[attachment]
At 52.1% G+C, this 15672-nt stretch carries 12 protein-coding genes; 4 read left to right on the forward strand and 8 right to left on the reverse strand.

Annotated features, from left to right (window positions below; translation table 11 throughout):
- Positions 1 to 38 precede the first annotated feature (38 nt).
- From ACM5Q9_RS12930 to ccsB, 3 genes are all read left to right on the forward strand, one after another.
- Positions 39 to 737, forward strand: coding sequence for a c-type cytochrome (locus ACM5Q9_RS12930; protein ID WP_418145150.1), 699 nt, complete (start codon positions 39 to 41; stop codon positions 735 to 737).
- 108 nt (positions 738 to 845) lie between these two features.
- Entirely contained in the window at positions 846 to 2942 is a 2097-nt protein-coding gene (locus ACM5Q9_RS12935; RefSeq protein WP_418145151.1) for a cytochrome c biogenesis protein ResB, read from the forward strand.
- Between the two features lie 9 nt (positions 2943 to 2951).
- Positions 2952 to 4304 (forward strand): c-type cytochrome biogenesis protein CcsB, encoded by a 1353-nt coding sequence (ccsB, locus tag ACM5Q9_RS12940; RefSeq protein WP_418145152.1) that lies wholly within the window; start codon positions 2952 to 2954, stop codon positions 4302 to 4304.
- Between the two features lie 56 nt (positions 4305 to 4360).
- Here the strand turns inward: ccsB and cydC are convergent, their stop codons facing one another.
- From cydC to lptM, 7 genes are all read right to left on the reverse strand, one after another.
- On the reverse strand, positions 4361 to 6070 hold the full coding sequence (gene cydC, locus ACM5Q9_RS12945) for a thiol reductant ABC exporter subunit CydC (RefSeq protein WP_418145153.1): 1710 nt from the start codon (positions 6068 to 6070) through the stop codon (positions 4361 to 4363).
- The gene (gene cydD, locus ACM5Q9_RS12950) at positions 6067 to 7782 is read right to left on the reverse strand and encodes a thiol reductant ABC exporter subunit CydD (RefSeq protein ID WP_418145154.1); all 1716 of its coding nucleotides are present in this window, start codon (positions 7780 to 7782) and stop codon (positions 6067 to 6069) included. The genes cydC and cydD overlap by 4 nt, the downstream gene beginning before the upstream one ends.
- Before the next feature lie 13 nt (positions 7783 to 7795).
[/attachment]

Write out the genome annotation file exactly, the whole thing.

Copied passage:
At 52.1% G+C, this 15672-nt stretch carries 12 protein-coding genes; 4 read left to right on the forward strand and 8 right to left on the reverse strand.

Annotated features, from left to right (window positions below; translation table 11 throughout):
- Positions 1 to 38 precede the first annotated feature (38 nt).
- From ACM5Q9_RS12930 to ccsB, 3 genes are all read left to right on the forward strand, one after another.
- Positions 39 to 737, forward strand: coding sequence for a c-type cytochrome (locus ACM5Q9_RS12930; protein ID WP_418145150.1), 699 nt, complete (start codon positions 39 to 41; stop codon positions 735 to 737).
- 108 nt (positions 738 to 845) lie between these two features.
- Entirely contained in the window at positions 846 to 2942 is a 2097-nt protein-coding gene (locus ACM5Q9_RS12935; RefSeq protein WP_418145151.1) for a cytochrome c biogenesis protein ResB, read from the forward strand.
- Between the two features lie 9 nt (positions 2943 to 2951).
- Positions 2952 to 4304 (forward strand): c-type cytochrome biogenesis protein CcsB, encoded by a 1353-nt coding sequence (ccsB, locus tag ACM5Q9_RS12940; RefSeq protein WP_418145152.1) that lies wholly within the window; start codon positions 2952 to 2954, stop codon positions 4302 to 4304.
- Between the two features lie 56 nt (positions 4305 to 4360).
- Here the strand turns inward: ccsB and cydC are convergent, their stop codons facing one another.
- From cydC to lptM, 7 genes are all read right to left on the reverse strand, one after another.
- On the reverse strand, positions 4361 to 6070 hold the full coding sequence (gene cydC, locus ACM5Q9_RS12945) for a thiol reductant ABC exporter subunit CydC (RefSeq protein WP_418145153.1): 1710 nt from the start codon (positions 6068 to 6070) through the stop codon (positions 4361 to 4363).
- The gene (gene cydD, locus ACM5Q9_RS12950) at positions 6067 to 7782 is read right to left on the reverse strand and encodes a thiol reductant ABC exporter subunit CydD (RefSeq protein ID WP_418145154.1); all 1716 of its coding nucleotides are present in this window, start codon (positions 7780 to 7782) and stop codon (positions 6067 to 6069) included. The genes cydC and cydD overlap by 4 nt, the downstream gene beginning before the upstream one ends.
- Before the next feature lie 13 nt (positions 7783 to 7795).